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NASA: Mars could have supported life

Posted on Wednesday, 13 March, 2013 | Comment icon 17 comments | News tip by: Still Waters


Image credit: NASA

 
The Curiosity rover has found the best evidence yet that Mars was once a habitable planet.

The rover made the discovery by collecting rock samples using its on-board drilling tool and analyzing them using its science instruments. What it found was that the rock contained clay minerals, a clear indication of the presence of neutral water. Ultimately the discovery suggests that at some point in the past there were at least some areas of Mars capable of supporting life as we know it.

"We have found a habitable environment that is so benign and supportive of life that probably if this water was around and you had been there, you would have been able to drink it," said project scientist John Grotzinger.

"The US space agency (Nasa) has reported that its Curiosity rover has made another significant discovery on Mars."

  View: Full article

 Source: BBC News


  Discuss: View comments (17)

   


 
Recent comments on this story
Comment icon #8 Posted by Waspie_Dwarf on 13 March, 2013, 16:06
NASA Rover Finds Conditions Once Suited for Ancient Life on Mars This set of images compares rocks seen by NASA's Opportunity rover and Curiosity rover at two different parts of Mars. On the left is " Wopmay" rock, in Endurance Crater, Meridiani Planum, as studied by the Opportunity rover. On the right are the rocks of the "Sheepbed" unit in Yellowknife Bay, in Gale Crater, as seen by Curiosity. Image credit: NASA/JPL-Caltech/Cornell/MSSS › Full image and caption › Latest images › Gallery › Videos http://img692.imageshack.us/img692/4441/733500maingrotzinger1piim.jpg PASADENA, Calif. -- An anal... [More]
Comment icon #9 Posted by wimfloppp on 13 March, 2013, 16:24
thankyou waspie for clearing that up.
Comment icon #10 Posted by Sundew on 13 March, 2013, 17:20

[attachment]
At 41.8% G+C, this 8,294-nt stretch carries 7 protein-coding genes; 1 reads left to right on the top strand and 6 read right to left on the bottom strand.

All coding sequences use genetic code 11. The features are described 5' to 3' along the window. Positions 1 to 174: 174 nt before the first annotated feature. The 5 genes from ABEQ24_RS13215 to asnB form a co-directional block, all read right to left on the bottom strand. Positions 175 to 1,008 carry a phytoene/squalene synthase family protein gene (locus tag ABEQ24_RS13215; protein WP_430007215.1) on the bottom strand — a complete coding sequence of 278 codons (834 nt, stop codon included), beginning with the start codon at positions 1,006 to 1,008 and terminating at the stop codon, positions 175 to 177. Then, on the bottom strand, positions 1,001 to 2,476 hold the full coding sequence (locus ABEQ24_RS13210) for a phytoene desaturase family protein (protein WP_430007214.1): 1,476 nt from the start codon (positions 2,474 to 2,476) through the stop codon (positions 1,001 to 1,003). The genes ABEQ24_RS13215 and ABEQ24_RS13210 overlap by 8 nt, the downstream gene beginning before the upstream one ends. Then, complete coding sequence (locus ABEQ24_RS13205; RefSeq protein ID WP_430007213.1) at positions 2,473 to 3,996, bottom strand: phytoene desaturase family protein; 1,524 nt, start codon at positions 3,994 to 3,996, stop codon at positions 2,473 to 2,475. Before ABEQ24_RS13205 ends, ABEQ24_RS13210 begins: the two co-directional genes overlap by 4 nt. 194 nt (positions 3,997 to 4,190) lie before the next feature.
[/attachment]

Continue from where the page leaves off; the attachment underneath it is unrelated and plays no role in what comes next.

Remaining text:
It is one thing to have the chemical elements, compounds, water and other conditions necessary for life and quite another to find life itself. The DNA molecule is one of the most (if not the most) complex known and along with RNA and protein is necessary for life as we understand. It is quite a step from have carbon, oxygen, etcetera to having a DNA molecule or something remotely complex as a living cell. I suppose it is possible to have a truly alien biology of some sort, but if that is the case would we overlook it in favor of how we understand life to exist?
Comment icon #11 Posted by paperdyer on 13 March, 2013, 18:48
Sundew - Who's to say any life Curiosity finds will be completely alien?
Comment icon #12 Posted by bison on 13 March, 2013, 19:01
Sundew - Who's to say any life Curiosity finds will be completely alien? Yes. Earth and Mars have apparently been trading rocks, blasted off one by asteroid impacts, and eventually falling onto the other, just about forever. It seems that simple life, lodged inside the rocks, might survive the trip. Mars, being smaller than Earth, may have cooled sufficiently for life to take hold there first, and then colonize Earth. We could all, in a sense, be Martians, at least by ancestry.
Comment icon #13 Posted by Waspie_Dwarf on 13 March, 2013, 21:05
Here is the video of the press conference where these findings were announced. At just over an hour it is quite a long video, but well worth watching. Curiosity's Mars Rock Drilling DiscussedAnalysis of the first sample of rock powder ever collected on Mars is discussed in this NASA TV briefing from the agency's headquarters in Washington, D.C. on Mar. 12.Source: NASATelevision - YouTube Channel
Comment icon #14 Posted by woopypooky on 14 March, 2013, 12:07
its fake. Curiosity never been to Mars. It was actually inside a studio
Comment icon #15 Posted by The New Richard Nixon on 14 March, 2013, 14:41
its fake. Curiosity never been to Mars. It was actually inside a studio proof please
Comment icon #16 Posted by Andromedan Starseed 333 on 14 March, 2013, 19:58
nothing new
Comment icon #17 Posted by Waspie_Dwarf on 15 March, 2013, 17:32
Curiosity Rover Report (Mar. 15, 2013): Rover Hits PaydirtCuriosity's analyzed rock sample proves ancient Mars could have supported living microbes. Source: JPLnews - YouTube Channel


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